The second point need not be belabored since I have already made it above. It seems to me only a short step (and one almost impossible not to make) from considering the meanings that people have made of an event or an artifact to considering what things are or should be valuable. At the very least, the humanities declare: this is what these people valued. But to look at what they valued is to think about what can have value, and to consider what I value. Furthermore, for many devotees of the humanities, that reflection on values is precisely what is valuable about novels, historical narratives, anthropological investigations.
This interest in questions of value can be formal or substantive. I think most teachers of literature (just to stick to that limited domain for the moment) pursue both. They are committed to what usually gets called “critical thinking,” which means a mode of reflection on received ideas and values, a way of questioning them in order to examine what I will still believe after doing that reflecting. The examined life and all that. But literary works often advocate for specific substantive values: sympathy, justice, the alleviation of suffering and/or of inequalities (or, on the conservative side, reverence for tradition and established authority). And teachers often choose to have students read works that promote values the teacher values.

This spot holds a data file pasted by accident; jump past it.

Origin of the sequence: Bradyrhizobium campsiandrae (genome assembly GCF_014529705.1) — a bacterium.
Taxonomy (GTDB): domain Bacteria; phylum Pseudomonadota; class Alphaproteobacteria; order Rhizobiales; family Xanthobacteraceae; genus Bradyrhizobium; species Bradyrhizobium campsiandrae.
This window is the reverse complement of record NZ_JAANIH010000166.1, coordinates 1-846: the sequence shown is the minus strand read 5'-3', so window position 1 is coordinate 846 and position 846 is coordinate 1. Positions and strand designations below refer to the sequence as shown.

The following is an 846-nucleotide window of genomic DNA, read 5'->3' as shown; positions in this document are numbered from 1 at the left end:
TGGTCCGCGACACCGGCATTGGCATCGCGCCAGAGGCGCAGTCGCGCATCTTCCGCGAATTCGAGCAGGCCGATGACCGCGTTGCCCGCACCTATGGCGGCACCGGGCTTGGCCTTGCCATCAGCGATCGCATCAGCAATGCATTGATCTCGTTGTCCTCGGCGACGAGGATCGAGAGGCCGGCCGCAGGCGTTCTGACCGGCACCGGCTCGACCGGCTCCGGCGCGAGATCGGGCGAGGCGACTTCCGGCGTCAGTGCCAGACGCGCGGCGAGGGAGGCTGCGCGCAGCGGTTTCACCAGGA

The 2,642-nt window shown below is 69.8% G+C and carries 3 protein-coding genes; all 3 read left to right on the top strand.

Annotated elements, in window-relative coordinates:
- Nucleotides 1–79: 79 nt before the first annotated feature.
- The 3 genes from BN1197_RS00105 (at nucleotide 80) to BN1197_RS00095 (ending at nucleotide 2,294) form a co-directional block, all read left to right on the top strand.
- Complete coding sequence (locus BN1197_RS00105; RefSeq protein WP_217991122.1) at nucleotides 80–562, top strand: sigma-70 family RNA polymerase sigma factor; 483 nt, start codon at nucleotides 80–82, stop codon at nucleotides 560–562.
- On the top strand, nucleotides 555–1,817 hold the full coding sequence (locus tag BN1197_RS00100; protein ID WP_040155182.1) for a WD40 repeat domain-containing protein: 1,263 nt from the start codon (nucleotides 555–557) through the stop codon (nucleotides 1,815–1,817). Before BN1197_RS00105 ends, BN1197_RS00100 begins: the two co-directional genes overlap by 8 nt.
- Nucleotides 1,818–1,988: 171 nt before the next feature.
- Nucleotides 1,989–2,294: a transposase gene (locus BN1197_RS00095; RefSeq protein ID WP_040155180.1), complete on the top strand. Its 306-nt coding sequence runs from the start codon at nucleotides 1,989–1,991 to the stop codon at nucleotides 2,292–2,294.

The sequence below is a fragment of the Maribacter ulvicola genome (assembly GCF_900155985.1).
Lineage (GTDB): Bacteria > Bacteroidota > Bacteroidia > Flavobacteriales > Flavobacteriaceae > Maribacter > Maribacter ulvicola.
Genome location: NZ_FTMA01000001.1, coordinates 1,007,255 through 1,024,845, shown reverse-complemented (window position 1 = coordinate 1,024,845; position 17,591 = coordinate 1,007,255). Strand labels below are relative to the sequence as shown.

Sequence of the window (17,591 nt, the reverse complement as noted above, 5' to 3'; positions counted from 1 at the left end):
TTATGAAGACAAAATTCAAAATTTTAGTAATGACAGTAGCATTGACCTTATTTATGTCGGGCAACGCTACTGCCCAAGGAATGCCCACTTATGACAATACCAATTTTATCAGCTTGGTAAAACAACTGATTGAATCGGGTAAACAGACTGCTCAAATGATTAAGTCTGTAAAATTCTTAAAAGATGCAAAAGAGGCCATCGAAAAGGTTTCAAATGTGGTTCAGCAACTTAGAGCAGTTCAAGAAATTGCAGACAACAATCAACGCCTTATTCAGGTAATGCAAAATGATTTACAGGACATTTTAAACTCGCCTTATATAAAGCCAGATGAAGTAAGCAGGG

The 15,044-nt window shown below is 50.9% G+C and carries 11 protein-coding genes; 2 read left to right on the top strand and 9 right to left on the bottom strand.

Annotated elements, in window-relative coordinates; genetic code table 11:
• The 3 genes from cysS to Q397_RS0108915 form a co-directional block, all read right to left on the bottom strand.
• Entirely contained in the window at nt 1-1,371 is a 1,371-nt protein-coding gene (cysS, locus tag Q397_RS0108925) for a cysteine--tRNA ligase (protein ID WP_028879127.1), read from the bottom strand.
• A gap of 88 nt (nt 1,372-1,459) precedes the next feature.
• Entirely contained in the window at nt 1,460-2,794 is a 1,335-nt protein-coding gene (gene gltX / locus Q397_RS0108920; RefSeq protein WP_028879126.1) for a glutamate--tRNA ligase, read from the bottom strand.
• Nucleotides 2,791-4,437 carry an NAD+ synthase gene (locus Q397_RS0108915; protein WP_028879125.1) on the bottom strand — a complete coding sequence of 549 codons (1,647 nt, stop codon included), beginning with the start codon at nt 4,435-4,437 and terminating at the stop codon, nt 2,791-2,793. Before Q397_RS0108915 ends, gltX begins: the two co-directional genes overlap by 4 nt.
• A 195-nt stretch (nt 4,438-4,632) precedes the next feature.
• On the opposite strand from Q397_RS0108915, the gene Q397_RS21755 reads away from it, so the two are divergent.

I don’t think the humanities can get out of the values business (even if some of the arts can). There is no fact/value divide in the humanities—and, thus, the humanities are going to be embroiled in endless controversies so long as values themselves are a site of dispute. You can’t, I believe, wipe clean the substantive bits of the humanities, leaving only a formal method that has no concrete implications. As current controversies demonstrate, “critical thinking” and “open-mindedness” are themselves deemed threatening in certain quarters because they imply that various sacred cows are not sacred, are open to dissent. Any approach that refuses to take things on authority is suspect. The arts may (although usually don’t) sidestep issues of authority by just saying this is one person’s take on things—and you can ignore it as you wish. But the humanities don’t have that escape route; they are committed to the view that only things and beliefs that have been examined are worthy of authority and credence—and they, in their practice, are inevitably involved in considering what things/activities/beliefs about what is meaningful, what is valuable, one should adopt. Every formal methods, in other words, has substantive consequences, so formalism of any sort is never going to be value-free.